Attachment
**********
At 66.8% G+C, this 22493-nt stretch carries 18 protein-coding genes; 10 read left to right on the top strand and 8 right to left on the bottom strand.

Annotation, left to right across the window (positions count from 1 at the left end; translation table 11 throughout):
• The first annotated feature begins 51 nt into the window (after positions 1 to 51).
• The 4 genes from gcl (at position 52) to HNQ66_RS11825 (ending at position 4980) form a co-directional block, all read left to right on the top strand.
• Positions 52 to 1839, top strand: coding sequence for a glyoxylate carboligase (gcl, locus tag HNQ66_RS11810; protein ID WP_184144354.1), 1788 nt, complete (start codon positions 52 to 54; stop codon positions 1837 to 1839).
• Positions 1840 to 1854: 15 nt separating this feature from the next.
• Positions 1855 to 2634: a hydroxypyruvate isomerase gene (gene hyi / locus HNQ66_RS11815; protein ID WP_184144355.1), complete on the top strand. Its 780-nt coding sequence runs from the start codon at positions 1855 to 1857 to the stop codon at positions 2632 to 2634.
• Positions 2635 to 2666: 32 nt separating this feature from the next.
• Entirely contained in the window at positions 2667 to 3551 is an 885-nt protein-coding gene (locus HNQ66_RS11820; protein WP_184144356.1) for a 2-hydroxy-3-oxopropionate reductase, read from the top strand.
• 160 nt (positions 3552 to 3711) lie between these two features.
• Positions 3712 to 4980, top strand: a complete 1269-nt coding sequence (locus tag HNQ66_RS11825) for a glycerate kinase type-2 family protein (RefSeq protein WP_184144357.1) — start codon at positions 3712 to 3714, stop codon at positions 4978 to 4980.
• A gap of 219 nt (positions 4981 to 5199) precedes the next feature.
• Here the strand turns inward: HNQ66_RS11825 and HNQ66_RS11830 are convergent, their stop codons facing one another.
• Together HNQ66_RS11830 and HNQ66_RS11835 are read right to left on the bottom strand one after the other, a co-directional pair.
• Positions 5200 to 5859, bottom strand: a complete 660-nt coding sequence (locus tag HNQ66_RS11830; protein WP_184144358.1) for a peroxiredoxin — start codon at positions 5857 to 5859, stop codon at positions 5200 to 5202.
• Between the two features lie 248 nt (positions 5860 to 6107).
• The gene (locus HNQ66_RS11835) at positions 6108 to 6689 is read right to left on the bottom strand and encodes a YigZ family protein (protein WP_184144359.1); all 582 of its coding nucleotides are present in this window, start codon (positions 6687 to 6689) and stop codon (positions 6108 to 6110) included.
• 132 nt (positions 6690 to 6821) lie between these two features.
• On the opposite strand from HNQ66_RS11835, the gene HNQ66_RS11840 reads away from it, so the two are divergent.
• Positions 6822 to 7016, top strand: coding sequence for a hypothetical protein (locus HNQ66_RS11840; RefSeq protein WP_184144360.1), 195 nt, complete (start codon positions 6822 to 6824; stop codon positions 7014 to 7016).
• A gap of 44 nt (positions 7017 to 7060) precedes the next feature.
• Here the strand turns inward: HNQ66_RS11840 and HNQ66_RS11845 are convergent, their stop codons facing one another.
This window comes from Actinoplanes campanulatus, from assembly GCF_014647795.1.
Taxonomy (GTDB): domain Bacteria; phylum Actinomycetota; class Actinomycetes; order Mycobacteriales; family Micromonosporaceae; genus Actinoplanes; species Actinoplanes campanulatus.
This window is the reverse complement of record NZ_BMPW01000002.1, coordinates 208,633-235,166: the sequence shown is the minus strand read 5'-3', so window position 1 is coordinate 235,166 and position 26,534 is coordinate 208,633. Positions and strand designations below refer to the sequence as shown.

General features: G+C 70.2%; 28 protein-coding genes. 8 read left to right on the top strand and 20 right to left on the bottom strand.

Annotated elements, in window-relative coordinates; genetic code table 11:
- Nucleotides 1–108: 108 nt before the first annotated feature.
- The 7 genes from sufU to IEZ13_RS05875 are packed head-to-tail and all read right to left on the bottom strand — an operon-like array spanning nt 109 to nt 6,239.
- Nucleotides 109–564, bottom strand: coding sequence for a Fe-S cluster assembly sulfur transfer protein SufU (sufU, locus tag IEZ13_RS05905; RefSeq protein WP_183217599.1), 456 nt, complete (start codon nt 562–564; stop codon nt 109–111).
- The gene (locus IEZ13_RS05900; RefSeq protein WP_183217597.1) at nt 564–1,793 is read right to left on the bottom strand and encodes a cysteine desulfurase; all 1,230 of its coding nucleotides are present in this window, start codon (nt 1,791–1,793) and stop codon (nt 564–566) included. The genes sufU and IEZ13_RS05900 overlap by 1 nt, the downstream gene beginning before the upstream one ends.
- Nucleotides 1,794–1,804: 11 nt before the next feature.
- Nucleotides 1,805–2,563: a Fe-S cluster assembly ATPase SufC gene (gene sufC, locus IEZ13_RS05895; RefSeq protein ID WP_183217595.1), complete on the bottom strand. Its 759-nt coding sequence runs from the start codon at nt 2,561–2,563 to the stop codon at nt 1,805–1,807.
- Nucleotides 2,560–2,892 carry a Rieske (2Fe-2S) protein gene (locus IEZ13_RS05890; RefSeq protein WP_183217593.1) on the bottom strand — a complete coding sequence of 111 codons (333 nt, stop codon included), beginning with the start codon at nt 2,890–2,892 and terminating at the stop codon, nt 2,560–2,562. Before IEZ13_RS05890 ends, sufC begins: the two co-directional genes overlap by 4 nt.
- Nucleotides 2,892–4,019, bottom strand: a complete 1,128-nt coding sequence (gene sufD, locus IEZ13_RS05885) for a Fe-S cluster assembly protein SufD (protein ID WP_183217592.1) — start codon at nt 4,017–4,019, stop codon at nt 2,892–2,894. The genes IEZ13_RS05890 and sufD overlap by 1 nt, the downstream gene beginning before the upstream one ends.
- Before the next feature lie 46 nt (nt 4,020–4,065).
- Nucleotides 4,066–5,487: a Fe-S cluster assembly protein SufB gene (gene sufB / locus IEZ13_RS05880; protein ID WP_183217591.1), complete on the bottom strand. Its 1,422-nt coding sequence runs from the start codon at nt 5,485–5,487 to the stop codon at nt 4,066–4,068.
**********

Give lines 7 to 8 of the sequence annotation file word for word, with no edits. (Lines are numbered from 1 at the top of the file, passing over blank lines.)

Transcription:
• Positions 1855 to 2634: a hydroxypyruvate isomerase gene (gene hyi / locus HNQ66_RS11815; protein ID WP_184144355.1), complete on the top strand. Its 780-nt coding sequence runs from the start codon at positions 1855 to 1857 to the stop codon at positions 2632 to 2634.
• Positions 2635 to 2666: 32 nt separating this feature from the next.